Everybody blames the Internet for the decline of newspapers, but the Web is only the most recent of electric interruptions to have disturbed their profitability, which began with radio in the late 1920s and was followed by broadcast television, car radios, transistor radios, FM radio, and cable television. Newspapers were in so much advertising trouble in September 1941 that Time magazine ran a piece about their “downward economic spiral.” Press scholar David R. Davies argues in his 2006 book The Postwar Decline of American Newspapers, 1945-1965 that daily newspapers were in serious trouble by the mid-1960s, because, among other things, they had failed to hook the baby boom generation. Los Angeles Times press reporter David Shaw sounded the alarm in a 1976 piece in his newspaper. It began: “Are you now holding an endangered species in your hands?” Update the figures and change a few dates and the names of the principals in Shaw’s piece and you could almost pass it off as a 2012 diagnosis of newspaper industry ills.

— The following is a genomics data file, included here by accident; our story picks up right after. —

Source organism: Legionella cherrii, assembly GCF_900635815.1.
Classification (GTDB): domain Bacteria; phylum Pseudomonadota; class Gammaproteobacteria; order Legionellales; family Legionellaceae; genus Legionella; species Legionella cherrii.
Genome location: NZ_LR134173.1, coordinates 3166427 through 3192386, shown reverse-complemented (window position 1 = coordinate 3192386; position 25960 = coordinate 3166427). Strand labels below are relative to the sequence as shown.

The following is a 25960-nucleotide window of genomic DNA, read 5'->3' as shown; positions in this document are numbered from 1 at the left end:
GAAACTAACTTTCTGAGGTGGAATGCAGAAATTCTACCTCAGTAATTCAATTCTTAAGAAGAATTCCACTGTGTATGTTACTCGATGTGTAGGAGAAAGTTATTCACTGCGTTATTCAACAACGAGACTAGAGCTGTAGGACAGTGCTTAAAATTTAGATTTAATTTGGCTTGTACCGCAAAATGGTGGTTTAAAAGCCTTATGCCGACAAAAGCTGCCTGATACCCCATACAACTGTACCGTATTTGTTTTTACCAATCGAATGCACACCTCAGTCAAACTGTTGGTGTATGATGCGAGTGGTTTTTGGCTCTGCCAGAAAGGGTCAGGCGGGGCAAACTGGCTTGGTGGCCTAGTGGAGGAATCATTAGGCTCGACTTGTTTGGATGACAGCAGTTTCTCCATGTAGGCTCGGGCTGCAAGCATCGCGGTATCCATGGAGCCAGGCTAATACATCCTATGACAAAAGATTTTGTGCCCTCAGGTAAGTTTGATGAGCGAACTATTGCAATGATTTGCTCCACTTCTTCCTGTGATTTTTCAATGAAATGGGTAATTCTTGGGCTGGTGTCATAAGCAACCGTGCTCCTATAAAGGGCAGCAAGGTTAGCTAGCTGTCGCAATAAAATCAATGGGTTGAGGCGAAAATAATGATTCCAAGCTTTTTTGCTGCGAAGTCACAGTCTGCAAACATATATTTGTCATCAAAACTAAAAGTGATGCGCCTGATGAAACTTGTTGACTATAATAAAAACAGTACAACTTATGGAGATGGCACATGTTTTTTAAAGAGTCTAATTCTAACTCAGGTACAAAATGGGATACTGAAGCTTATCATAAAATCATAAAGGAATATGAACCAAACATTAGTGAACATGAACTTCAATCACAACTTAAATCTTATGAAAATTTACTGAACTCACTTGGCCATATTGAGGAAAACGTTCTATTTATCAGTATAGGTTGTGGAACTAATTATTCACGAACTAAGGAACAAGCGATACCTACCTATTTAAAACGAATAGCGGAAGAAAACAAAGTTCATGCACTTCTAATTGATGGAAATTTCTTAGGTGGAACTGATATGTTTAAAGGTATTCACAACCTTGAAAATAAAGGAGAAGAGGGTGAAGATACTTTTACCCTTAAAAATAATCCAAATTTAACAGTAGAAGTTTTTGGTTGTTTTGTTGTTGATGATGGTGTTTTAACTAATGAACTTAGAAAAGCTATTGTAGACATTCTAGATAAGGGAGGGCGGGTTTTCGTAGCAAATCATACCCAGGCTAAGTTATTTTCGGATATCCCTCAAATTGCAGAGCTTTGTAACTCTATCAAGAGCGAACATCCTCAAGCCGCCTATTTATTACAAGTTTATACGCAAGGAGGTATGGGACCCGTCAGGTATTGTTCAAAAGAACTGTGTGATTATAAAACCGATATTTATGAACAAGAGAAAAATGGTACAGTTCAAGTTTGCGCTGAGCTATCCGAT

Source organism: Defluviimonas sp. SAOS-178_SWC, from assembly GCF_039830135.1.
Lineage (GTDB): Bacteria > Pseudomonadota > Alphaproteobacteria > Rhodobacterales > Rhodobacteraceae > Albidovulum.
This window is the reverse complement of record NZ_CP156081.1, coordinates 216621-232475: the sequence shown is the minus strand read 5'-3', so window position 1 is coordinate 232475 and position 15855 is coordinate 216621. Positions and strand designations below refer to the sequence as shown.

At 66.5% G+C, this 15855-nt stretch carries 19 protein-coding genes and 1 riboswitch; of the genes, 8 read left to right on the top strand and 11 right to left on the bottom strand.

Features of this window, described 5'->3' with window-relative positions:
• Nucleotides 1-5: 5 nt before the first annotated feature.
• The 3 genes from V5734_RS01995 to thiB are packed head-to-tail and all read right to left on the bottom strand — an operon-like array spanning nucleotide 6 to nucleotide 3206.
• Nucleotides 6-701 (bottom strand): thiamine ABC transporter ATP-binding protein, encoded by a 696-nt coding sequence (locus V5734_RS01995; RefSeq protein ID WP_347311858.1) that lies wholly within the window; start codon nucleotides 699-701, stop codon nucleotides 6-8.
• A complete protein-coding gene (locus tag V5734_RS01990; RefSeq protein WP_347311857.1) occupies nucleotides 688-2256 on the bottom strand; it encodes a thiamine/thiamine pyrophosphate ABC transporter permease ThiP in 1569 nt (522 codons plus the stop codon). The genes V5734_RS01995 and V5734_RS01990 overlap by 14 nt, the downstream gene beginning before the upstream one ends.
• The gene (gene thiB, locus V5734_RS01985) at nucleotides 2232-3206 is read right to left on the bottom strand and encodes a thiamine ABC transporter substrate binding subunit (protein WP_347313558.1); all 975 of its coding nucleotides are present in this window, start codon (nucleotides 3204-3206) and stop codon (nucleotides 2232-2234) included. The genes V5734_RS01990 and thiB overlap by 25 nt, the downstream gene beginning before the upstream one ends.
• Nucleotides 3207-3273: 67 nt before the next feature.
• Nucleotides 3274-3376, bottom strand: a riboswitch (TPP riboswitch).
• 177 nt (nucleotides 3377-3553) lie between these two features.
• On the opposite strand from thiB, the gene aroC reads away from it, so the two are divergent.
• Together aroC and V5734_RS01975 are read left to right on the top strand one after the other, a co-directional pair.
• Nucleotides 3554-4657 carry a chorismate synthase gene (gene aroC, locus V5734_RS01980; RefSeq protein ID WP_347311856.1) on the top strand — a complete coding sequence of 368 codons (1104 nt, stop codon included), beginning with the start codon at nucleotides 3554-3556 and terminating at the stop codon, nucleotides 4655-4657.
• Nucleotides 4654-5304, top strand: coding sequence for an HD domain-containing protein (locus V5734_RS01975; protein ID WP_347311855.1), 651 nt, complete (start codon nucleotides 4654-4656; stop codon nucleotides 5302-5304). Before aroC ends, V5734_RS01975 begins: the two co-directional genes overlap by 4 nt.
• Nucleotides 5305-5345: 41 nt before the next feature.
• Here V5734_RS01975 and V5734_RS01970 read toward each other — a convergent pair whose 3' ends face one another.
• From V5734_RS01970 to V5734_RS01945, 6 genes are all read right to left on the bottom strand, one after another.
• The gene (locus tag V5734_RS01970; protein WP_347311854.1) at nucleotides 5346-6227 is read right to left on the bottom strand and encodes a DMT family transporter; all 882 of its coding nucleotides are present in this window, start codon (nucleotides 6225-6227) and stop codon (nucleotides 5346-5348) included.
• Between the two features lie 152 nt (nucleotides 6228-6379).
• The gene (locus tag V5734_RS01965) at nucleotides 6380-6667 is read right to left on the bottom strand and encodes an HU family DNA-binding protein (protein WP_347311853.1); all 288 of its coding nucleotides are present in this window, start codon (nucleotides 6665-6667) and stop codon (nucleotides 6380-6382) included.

We all know where the news business is headed, and what’s more, we’ve known it for at least a decade. So why on earth are people talking about a bailout for newspapers? It’s like introducing legislation to save horse-drawn carriages, or steam engines, or black-and-white TV. It’s stupid. It’s pointless. It won’t work.
The fact is, all this hysteria has nothing to do with saving the news, or saving jobs. Nor is it about saving democracy, which is what the red-in-the-face newspaper lovers always get themselves huffed about, as if newspapers and democracy were inextricably linked. Democracy existed long before newspapers did, and it will survive without them. And plenty of countries that don’t have democracy do have newspapers. Nor would a bailout help readers. In fact, it would only slow down our shift to the Internet, which is a far better medium for delivering information.
The only beneficiaries of a bailout would be a handful of big newspaper companies that used to be profitable and powerful and now, well, aren’t.